I have been in & close to the letting business for a number of years and can say, with a high degree of certainty, that letting agencies are all based on a very similar operating structure.

                Staff in letting agencies are not professional people, do not require degrees or other professional qualifications to work in or operate an agency and they are all, essentially, sales & admin staff.

                There is no "mark-up" on references as the agency does not sell references.
                Letting agency admin fees are almost pure profit as it costs them nothing to do carry out references, so my statement was & remains correct.

                The agency sets their completely made up admin fees (and in the OPs case, is in addition to the massively overinflated reference fee per reference) based on whether the agency has any scruples and honor or not and if not, what they think they can get away with.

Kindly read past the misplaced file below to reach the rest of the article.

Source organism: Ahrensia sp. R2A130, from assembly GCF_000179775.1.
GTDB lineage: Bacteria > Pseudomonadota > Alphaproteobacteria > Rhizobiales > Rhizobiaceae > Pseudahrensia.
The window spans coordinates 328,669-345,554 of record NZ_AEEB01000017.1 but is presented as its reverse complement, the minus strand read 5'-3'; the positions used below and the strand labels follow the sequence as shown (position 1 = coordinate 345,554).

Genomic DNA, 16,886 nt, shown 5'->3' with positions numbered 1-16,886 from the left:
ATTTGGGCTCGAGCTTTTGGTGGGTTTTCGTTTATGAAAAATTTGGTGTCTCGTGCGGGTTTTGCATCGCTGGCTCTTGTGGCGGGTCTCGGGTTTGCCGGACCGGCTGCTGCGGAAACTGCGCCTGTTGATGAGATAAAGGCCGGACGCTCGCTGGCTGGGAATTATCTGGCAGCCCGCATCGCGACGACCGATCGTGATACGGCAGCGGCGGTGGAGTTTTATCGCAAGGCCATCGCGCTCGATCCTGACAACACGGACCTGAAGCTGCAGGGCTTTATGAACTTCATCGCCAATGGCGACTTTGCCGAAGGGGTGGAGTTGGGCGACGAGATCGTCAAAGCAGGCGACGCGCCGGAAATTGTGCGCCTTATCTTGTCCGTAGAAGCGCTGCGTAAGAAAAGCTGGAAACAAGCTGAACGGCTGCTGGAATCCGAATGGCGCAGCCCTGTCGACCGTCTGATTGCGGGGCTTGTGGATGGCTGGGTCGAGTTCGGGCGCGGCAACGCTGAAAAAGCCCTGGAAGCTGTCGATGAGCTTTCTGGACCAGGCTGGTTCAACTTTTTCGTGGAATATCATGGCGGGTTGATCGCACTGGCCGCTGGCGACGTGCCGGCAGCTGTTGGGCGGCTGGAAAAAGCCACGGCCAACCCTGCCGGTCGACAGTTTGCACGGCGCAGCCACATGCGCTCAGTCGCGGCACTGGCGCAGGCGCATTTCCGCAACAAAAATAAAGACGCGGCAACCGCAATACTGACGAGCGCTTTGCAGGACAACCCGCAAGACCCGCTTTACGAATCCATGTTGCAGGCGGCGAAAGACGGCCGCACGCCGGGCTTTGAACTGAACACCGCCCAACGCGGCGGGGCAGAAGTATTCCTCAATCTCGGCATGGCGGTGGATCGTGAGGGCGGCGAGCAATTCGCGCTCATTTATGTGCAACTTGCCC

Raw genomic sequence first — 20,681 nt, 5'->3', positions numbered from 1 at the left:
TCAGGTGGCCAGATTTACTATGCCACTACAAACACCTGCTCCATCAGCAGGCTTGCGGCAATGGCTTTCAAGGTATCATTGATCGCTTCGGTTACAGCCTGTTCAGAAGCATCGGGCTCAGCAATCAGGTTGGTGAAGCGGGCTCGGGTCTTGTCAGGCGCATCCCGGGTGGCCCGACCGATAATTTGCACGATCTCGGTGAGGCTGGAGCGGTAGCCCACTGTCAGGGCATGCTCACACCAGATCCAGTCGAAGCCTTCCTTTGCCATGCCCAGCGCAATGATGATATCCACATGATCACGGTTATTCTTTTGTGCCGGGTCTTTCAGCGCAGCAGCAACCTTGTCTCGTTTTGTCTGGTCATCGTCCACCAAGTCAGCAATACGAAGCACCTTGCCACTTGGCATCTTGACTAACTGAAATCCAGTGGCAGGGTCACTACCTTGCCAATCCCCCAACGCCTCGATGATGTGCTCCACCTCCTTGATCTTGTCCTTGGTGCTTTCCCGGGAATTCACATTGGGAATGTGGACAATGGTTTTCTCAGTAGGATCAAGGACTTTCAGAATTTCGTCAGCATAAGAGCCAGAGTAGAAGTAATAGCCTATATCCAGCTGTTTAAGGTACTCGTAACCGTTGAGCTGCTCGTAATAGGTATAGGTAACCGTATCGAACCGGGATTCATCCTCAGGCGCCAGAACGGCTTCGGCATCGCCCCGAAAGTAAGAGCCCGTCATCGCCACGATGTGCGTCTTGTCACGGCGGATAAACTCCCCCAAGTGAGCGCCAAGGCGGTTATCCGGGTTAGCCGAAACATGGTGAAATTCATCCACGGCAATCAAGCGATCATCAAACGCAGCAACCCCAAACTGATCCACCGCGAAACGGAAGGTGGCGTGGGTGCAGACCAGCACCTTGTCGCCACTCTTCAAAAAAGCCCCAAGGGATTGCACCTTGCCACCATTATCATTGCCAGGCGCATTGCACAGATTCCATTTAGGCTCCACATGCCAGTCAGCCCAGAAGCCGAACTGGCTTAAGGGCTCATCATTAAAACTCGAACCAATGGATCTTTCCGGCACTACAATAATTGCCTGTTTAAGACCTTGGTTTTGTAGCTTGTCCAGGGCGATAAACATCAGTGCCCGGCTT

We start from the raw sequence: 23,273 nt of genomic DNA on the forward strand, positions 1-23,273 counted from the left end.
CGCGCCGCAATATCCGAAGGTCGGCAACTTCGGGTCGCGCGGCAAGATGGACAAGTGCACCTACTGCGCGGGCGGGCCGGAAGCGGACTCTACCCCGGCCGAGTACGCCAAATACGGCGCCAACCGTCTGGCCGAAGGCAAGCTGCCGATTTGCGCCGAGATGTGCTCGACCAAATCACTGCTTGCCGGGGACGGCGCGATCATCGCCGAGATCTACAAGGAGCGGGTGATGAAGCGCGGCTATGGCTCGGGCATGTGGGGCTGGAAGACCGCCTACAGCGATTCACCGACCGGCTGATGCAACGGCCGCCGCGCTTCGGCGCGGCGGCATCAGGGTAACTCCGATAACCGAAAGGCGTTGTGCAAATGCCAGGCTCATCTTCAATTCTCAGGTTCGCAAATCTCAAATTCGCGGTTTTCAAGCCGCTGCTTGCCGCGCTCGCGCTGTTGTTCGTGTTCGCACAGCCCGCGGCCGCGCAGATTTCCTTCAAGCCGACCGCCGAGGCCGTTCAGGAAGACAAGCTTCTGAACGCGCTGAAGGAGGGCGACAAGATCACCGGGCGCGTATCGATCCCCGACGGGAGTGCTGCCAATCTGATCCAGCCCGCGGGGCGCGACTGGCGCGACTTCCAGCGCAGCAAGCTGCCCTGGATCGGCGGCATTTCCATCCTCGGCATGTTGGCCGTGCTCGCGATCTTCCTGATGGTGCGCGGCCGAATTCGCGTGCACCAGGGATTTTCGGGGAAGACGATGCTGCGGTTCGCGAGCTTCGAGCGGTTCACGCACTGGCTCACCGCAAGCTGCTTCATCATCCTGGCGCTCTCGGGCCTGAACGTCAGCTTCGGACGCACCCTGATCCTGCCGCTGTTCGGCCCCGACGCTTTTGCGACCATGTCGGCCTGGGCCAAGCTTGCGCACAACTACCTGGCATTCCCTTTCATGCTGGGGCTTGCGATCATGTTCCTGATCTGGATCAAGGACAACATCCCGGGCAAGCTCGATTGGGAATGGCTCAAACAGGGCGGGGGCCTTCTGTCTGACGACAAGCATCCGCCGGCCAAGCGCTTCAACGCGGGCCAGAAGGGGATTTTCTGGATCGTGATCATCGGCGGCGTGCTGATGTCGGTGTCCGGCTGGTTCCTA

Originally posted by Snorkerz View Post
                I believe agencies charge too much for the service they offer, but their prices are based on what the market will stand. A business is there to make a profit - letting agencies are not charities - and if the business is a Limited company it's directors have an obligation to maximise shareholder value.
                The letting agency business is a tad above a cottage industry with few companies having a national or stock market presence. In addition this industry is in effect, a loose cartel in any given area and if they all charge very similar fees (which is the norm) landlords and tenants in that area have little choice.

                Its another one of the businesses, most of which are dishonorable, who try to make money from both sides of a transaction.
                Only, in the case of what is demanded of tenants, there is no justification whatsoever for these fees.